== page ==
Apple faces legal action over iPad name

Proview, a struggling Taiwanese-owned company, has threatened to sue Apple for alleged trademark infringement, in a lingering dispute that illustrates the complexity of branding in far-flung markets.

“We will sue them for damages in China and in the US,” Yang Rongshan, Proview’s chairman, told the Financial Times.

If Proview does pursue legal action, trademark experts said Apple could face additional costs in selling its iPad tablet computer in China, where Proview claims rights.

Proview is a contract manufacturer of flat screens that made an unsuccessful attempt almost a decade ago to market a tablet computer it called I-Pad.

The company registered trademarks for the IPAD name in the EU, China, Mexico, South Korea, Singapore, Indonesia, Thailand and Vietnam between 2000 and 2004, trademark databases show.

However, in pending cases in Hong Kong and Shenzhen, Apple won preliminary injunctions to stop Proview from selling off the IPAD name, according to people involved in the cases.

They said the courts had not yet reached the issue of ownership. Apple said it would not comment on pending litigation.

According to Mr Yang, Proview Electronics (Taiwan) agreed in 2006 to sell the “global trademark” for the IPAD name to a US-registered company called IP Application Development (IPAD) for £35,000 ($55,104). Proview did not at the time suspect the company had any link with Apple.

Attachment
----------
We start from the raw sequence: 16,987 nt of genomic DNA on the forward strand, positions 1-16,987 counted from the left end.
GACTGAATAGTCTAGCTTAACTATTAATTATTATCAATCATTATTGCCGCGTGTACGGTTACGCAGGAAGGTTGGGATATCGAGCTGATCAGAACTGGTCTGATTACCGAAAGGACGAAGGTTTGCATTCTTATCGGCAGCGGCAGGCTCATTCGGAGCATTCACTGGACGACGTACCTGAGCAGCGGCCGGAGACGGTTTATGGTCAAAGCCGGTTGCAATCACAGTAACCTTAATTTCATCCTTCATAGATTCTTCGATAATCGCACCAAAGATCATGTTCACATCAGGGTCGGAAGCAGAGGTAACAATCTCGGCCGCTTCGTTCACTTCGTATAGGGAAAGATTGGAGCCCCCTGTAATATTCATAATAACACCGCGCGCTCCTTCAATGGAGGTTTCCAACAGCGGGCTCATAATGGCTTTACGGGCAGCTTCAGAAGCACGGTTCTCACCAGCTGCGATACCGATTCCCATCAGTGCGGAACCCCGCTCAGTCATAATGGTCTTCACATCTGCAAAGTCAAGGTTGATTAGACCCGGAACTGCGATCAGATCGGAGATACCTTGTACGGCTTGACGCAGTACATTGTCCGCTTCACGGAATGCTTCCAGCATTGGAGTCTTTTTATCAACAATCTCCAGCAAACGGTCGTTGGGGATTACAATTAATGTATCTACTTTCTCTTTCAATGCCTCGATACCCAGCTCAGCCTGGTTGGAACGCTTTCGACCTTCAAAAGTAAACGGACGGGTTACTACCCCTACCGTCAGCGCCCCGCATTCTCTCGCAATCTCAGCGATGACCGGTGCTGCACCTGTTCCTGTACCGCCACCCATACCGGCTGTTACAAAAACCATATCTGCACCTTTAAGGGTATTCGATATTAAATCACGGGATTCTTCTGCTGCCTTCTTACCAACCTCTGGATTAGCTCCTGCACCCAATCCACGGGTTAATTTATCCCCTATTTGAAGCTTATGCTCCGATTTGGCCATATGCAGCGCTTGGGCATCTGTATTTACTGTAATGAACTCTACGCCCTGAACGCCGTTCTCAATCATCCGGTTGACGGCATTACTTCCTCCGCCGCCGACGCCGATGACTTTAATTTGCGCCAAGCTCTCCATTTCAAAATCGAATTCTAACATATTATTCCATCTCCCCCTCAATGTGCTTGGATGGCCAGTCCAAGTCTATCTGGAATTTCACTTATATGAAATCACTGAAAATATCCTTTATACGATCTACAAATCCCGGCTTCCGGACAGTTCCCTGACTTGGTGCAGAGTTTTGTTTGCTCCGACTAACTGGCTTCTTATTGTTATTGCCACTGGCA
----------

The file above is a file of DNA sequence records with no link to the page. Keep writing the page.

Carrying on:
However, Mr Yang claims that the trademarks for the Chinese market were not included in that agreement. These were filed in 2000 by Proview Technology (Shenzhen), another affiliate of Proview International, the group’s Hong Kong-listed holding company, rather than by the Taiwan unit.

“It is arrogant of Apple to just ignore our rights and go ahead selling the iPad in this market, and we will oppose that,” Mr Yang said. “Besides that, we are in big financial trouble and the trademarks are a valuable asset that could help us sort out part of that trouble.”

A group of Chinese creditor banks seized the assets of Proview’s Shenzhen unit, including the trademarks, after the company defaulted on loans worth $400m.

Mr Yang said both Proview’s shareholders and creditors were eager to see the trademarks sold at the highest possible price – but this action has been blocked by the preliminary injunctions granted after Apple and IP Application Development sued Proview.

Apple’s suit seeks an order requiring Proview to assign the IPAD trademarks for China to IP Application Development, pointing to the 2006 agreement.

But according to online trademark databases, the ownership of the EU trademark for IPAD changed from Proview to Apple this year. Two IPAD trademarks registered in China are still shown as belonging to Proview.

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